Being a good neighbor
Growing up in a community where families knew each other and even the member’s birthdays seems like a dream. We had a lot of interaction, and at times a bit of misunderstanding, yet we tried and remained to be each other’s support system.
Being a good neighbor was a value inculcated in each one, and always being considerate of them was primordial. The values of sincerity, helpfulness and compassion without losing one’s identity were deeply ingrained, and we thank our parents for showing that to us more by their actions rather than words.
The golden rule ‘Do unto others what you would want them to do unto you’ seems like a second invisible skin wrapped in one’s being.
Life was definitely simpler and a lot more caring then without the instantaneous digital information, and sadly, the throw-away culture that has pervaded the lifestyle of today.
We brought our own ‘baon’ to school or just had enough money to buy for snacks such as our traditional bibingka, palitaw, cuchinta, puto. There was no such thing as plastic packaging as the old reliable banana leaves were used as wrap for assorted items. We took care of our own refuse as many were largely biodegradable and recyclable. There were no garbage collectors –- yes, we did manage to live sustainably in the past.
Biological summit at UV
This reminiscing of the good old days is largely due to a question posed by participants in the 2nd Biological Summit and Research Conference at the University of the Visayas in its main campus in Colon last week. Thanks for inviting me and a co-speaker, a very inspiring young planetary health leader, Dr. Renzo Guinto, to grace the event. Kudos to the organizer, Cebu Association of Biology Students led by its dedicated President, Wynne Paolo T. Ugang, for a widely participated and enthusiastic engagement by students and teachers from various academic institutions.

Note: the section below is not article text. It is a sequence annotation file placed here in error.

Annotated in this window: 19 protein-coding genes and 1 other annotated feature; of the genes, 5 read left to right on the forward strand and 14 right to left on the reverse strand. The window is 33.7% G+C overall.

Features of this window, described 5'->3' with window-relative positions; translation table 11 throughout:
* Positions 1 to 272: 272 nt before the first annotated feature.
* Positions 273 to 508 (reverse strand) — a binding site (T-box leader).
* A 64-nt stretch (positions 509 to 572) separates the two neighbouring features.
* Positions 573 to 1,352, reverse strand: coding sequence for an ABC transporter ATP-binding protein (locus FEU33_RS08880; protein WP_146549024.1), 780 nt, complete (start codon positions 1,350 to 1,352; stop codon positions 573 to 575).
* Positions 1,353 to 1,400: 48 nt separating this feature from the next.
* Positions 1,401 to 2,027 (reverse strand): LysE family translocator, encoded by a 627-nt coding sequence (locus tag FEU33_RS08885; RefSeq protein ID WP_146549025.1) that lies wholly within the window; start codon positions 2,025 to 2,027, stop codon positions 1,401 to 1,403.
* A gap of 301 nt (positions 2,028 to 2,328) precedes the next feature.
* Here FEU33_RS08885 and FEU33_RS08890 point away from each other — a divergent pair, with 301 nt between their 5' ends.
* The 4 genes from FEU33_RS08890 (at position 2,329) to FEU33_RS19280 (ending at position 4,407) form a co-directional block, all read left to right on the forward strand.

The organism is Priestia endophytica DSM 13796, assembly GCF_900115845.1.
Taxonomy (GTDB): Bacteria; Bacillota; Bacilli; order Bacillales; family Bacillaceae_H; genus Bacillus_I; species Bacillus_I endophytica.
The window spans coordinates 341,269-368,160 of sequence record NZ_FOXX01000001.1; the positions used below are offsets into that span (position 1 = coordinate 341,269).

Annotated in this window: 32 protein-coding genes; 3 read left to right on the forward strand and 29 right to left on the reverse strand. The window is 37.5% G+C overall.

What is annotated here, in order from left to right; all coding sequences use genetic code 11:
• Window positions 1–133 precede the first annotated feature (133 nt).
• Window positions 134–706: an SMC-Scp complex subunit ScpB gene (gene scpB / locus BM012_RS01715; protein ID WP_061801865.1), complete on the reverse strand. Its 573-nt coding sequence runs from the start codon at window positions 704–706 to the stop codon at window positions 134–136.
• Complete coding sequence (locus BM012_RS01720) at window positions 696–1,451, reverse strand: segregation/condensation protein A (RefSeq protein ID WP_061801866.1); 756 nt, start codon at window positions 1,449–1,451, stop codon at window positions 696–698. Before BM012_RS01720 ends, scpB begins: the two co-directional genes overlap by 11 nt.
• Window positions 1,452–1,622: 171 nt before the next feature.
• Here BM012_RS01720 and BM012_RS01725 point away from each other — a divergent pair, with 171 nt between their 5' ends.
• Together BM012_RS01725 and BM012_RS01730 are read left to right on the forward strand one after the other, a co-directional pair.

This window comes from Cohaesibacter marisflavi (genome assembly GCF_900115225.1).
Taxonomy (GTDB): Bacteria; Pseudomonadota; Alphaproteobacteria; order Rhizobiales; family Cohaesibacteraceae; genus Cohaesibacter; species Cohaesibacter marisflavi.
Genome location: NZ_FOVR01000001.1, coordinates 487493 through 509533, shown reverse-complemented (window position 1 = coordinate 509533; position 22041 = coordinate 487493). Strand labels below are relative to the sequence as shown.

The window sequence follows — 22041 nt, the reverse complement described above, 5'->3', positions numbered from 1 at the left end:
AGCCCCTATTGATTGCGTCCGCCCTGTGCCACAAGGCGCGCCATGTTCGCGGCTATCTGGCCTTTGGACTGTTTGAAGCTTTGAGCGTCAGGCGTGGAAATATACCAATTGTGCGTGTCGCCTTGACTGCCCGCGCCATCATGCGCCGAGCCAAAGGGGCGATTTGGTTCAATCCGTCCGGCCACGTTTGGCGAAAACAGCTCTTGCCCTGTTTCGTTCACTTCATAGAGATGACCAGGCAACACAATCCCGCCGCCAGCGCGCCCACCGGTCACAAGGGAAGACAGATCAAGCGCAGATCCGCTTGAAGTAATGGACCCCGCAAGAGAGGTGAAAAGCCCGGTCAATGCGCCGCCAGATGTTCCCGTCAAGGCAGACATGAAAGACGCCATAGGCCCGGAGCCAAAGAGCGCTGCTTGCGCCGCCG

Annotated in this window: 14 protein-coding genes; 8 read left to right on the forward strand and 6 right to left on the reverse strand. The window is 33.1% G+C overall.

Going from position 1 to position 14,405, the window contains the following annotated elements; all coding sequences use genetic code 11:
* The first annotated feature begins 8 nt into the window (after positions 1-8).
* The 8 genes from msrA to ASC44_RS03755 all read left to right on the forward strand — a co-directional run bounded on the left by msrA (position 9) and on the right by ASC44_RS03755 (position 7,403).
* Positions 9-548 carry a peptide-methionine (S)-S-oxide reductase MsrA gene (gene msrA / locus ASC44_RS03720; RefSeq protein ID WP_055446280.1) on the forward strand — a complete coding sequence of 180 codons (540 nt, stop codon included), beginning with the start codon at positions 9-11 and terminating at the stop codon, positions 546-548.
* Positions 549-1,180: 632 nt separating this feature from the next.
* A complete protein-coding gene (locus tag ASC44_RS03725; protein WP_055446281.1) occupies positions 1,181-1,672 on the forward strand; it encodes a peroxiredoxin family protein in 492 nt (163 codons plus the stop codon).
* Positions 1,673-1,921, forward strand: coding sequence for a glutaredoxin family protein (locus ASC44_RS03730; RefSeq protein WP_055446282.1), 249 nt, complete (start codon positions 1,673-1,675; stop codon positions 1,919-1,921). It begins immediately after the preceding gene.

With the theme, “People and the Planet: Strengthening Collaboration in Environmental and Health research for a Sustainable Future”, it definitely attained its objectives of promoting a strong culture of collaboration for bio-research and a deep sense of appreciation for the environment and the people through Climate Action.
The health of the planet and the people and non-humans is intertwined and we have lost sight of that.
Disposable single-use plastics
Focusing on the disposable single-use plastics, we see clearly their negative impacts to our environment, our ocean, and the health and safety of our people and sentient beings.
It is alarming that a recent screening conducted by the EcoWaste Coalition using a handheld X-Ray Fluorescence (XRF) analytical gadget, detected lead, a toxic metal, from 184 to 3,485 parts per million (ppm) in 17 out of 39 brands of locally-manufactured yellow plastic sando bags.
“There is no level of exposure to lead that is known to be without harmful effects,” according to the World Health Organization. It is a fact that lead exposure is preventable.
We call on our government and the private sector to mainstream the culture of being a good neighbor and to show care for the health of our planet and its inhabitants by stopping plastic pollution at the source and ban the production, trade and use of single-use plastics –- NOW.
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